The iPhone and iPod Touch have been huge successes for Apple. Here is a mobile device that ticks a number of boxes and works as a result. Microsoft is clearly jealous of this success, particularly in light of poor sales for the Zune. Here’s an idea, combine the two, throw in elements of the Xbox and see if that levels the playing field.
The last few months have seen widespread speculation as to where Microsoft is going to go with the Zune. Clearly not working in its current form, there was talk of a ZuneHD and a Zune smartphone codenamed Pink. Now, according to Team Xbox, sources indicate a new device which will combine the Xbox and the Zune – step forward the xYz.
XYz is merely the codename the new device has been given. It suggests a device (Y) which is part Xbox (x) and part Zune (z) but is its own separate entity. XYz is unlikely to have any phone capabilities so would be more competition for the iPod Touch rather than the iPhone.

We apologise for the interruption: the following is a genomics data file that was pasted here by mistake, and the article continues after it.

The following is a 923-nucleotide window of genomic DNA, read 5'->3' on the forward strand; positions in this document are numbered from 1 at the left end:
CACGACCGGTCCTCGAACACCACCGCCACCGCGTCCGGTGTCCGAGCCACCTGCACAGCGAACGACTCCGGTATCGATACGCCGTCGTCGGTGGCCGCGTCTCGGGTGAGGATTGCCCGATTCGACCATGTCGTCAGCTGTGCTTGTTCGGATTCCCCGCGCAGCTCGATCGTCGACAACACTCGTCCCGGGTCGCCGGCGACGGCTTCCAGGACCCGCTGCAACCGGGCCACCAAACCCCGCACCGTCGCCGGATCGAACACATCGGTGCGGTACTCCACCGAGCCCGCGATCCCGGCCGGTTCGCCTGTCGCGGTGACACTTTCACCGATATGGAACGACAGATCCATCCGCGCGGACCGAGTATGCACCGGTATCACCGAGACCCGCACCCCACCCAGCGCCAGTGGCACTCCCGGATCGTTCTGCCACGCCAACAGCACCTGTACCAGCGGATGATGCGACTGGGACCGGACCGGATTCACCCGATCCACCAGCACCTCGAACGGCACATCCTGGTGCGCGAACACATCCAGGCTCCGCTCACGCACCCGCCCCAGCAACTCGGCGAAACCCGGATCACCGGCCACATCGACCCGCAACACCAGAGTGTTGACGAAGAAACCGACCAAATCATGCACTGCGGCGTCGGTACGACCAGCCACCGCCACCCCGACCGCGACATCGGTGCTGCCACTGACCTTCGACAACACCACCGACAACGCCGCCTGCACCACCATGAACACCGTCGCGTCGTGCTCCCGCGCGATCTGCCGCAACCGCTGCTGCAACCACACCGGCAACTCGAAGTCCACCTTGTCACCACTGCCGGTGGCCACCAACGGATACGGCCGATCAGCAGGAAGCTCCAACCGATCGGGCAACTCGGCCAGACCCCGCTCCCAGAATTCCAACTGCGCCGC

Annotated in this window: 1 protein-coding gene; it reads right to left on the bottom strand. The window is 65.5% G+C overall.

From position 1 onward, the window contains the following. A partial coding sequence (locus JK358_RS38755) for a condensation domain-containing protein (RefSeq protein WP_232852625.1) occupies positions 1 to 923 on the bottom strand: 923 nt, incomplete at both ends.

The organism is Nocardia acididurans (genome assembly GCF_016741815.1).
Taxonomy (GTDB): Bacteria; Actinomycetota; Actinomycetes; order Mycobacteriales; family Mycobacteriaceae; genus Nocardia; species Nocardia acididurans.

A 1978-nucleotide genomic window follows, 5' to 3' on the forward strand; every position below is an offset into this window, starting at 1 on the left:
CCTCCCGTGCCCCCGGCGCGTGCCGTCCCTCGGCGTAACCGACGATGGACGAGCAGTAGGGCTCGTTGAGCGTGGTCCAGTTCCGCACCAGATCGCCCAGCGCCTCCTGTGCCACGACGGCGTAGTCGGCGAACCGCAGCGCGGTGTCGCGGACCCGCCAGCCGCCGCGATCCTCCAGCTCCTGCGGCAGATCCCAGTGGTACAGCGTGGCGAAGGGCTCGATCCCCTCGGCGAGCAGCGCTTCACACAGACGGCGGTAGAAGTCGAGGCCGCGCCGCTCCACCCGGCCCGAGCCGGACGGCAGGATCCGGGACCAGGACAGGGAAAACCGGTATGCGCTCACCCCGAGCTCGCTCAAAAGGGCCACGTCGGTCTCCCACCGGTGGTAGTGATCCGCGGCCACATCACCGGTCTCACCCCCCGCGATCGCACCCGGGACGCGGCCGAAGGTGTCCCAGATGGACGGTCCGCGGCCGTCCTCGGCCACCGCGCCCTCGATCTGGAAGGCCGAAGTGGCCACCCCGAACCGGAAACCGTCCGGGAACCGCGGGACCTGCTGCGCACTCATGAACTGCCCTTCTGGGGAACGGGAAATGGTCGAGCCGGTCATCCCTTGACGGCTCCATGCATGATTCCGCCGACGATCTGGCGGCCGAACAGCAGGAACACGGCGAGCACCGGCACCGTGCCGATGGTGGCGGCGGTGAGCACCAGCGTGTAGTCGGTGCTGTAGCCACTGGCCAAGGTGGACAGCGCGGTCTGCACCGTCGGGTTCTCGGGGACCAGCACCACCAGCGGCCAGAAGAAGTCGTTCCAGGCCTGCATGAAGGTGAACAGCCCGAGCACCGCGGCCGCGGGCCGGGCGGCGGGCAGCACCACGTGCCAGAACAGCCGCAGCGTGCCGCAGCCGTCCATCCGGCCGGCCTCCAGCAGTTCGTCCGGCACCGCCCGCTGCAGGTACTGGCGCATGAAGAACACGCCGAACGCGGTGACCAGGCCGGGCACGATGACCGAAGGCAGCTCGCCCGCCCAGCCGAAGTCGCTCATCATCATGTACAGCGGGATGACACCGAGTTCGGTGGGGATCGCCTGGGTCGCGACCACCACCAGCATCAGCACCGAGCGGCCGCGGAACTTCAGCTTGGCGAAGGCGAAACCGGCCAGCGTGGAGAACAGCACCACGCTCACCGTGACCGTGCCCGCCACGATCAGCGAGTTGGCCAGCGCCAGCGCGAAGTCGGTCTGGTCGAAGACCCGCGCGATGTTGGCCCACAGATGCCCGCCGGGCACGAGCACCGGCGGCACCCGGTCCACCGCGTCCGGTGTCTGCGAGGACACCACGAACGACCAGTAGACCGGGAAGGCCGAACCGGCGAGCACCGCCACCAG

However, the Xbox elements would suggest some heavy duty gaming being available on the device, possibly even original Xbox titles. This would make the device a direct competitor with the Nintendo DS and Sony PSP, but with all manner of other features thrown in for good measure.
As Sean points out on TECH, a main element of the xYz looks like being ‘Live Anywhere’, a tag line that implies interactivity between Microsoft devices, literally allowing you to watch movies and play games on the go, even if they were originally downloaded to another product. However, without network capabilities, apart possibly from WiMax, this would seem to be conjecture.
This is, for now, merely a rumor based on supposition and inside sources. It’s not yet clear whether the xYz is the same device as the ZuneHD and Zune smartphone or an entirely different offering. Either way, it looks as though Microsoft is working on something big, something which would make for a doozy of an announcement at the upcoming E3.
This device could be a threat to a number of products already on the market but the current information suggests Microsoft might be trying too hard to cram everything possible onto one device. This kind-of approach has not been successful in the past, especially if none of the components is done particularly well.